Average Food Stamp Benefits for Single People in Tennessee

In Tennessee, the amount of money loaded on a single person's Food Stamp Program debit card each month is dependent on any additional members in his household, if any. Updated each October and set by the federal government through the Supplemental Nutrition Assistance Program (SNAP), an individual's food assistance benefit amount takes the cost of groceries into consideration, as well as the amount of food needed to feed each individual.

Benefits for Single Persons

    According to the Tennessee Department of Human Services, an individual's Food Stamp Program benefits are based on a maximum deposit amount per month, which varies by the size of the household. For example, as of the 2009--10 benefit period, a single person receives no more than $200 per month, but if an additional member joins his household, the benefit amount is $387 (see Resources).

Benefits for Individual Household Members

    As of October 2010, approximately 1.3 million individuals in Tennessee received Food Stamp Program benefits, but many were part of larger households, of which approximately 600,000 received assistance. Since the benefits for October 2010 equaled nearly $170 million, each eligible person in the state was given approximately $131 for the month.

Single Versus Household Status

    The Tennessee Food Assistance Program recognizes a single applicant as an individual who lives alone and doesn't share meals with other household members. However, if a single person has a roommate or housemate, he may apply for food stamp assistance benefits based on the total number of individuals in the house that buy and share meals together.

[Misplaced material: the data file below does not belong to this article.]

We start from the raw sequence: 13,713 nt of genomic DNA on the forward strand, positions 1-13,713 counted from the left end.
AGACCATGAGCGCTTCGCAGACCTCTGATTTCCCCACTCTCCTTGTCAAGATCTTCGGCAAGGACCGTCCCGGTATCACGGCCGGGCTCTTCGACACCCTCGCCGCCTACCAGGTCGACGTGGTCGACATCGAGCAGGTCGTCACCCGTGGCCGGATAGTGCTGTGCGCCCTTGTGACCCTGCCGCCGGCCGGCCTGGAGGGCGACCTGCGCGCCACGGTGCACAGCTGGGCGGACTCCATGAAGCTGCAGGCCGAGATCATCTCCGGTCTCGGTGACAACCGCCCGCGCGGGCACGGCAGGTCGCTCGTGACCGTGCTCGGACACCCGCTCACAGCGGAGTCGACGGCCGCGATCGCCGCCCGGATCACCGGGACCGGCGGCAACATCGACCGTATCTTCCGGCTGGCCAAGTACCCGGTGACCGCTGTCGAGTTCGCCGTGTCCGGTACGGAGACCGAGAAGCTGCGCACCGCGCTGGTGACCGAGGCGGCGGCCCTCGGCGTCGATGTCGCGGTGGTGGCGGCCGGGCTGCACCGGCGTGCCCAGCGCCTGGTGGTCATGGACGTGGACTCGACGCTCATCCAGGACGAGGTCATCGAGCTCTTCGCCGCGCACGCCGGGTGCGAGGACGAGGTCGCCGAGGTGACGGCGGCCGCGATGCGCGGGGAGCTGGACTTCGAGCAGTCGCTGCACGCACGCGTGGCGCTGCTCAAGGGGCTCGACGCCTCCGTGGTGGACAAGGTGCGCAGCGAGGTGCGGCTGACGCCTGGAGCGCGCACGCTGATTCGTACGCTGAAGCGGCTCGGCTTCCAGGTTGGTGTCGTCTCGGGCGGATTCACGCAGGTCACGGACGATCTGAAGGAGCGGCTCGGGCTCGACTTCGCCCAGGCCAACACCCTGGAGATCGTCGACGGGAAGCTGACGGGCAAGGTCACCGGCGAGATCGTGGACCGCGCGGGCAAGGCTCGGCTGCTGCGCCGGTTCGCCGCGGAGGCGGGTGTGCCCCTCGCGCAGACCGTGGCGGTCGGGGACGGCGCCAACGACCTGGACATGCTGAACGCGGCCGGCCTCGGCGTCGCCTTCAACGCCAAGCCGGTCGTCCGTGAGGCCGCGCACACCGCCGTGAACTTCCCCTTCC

College Student Restrictions

    Single persons attending college may be eligible for the Tennessee Food Stamp Program only if they work 20 or more hours a week, are enrolled in a work-study program, take care of young dependents or receive aid through Families First.

Employment Requirements

    If a Tennessee Food Stamp Program applicant is between the ages of 16 and 59 and isn't a student, she must be working full time or enrolled in a work registration or work training program. If an applicant doesn't have any dependents and is between the ages of 18 and 59, she must be enrolled in at least 80 hours of work per month, or she'll receive only five months' worth of benefits in a three-year period.

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